Today, the National Labor Relations Board (NLRB) announced a final rule establishing a new joint-employer standard under the National Labor Relations Act (NLRA) that substantially narrows the set of circumstances whereby a firm can be found to be a joint employer. This rule enables firms to avoid responsibility and liability under the NLRA. Weakening the joint-employer standard has serious adverse consequences for working people, such as depriving workers of the ability to bargain with the employer contracting for their services through an intermediary, who in most cases is the employer with ultimate control over wages, hours, and working conditions. EPI estimates that workers will lose $1.3 billion in wages annually as a result of the rule.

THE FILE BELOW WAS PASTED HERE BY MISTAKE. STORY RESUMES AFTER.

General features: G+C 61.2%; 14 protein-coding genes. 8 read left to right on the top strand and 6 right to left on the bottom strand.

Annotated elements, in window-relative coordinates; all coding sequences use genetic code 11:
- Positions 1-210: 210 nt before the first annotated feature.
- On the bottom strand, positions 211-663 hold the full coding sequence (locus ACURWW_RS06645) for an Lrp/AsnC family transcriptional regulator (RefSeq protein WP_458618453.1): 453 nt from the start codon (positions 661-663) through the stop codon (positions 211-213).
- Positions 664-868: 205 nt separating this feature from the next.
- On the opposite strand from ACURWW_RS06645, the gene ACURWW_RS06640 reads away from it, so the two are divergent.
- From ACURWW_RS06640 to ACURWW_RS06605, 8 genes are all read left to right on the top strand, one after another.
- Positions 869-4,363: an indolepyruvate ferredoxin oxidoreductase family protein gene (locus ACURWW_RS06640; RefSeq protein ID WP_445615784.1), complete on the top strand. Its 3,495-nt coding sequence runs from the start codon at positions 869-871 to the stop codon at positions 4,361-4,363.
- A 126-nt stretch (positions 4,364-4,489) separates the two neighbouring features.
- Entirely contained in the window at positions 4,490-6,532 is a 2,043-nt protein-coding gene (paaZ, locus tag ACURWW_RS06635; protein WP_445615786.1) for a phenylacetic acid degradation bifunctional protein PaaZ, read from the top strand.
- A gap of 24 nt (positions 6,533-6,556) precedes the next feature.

In January, the Department of Labor announced its final rule on the joint-employer standard, substantially limiting shared liability for wage and hour violations and making it harder for workers to hold all parties who set their terms of employment accountable. Today’s rule is just another example of the Trump NLRB weakening workers’ rights by folding to corporate pressure. The U.S. Senate must follow the House of Representatives and pass the Protecting the Right to Organize Act to correct the Trump NLRB’s flawed rule.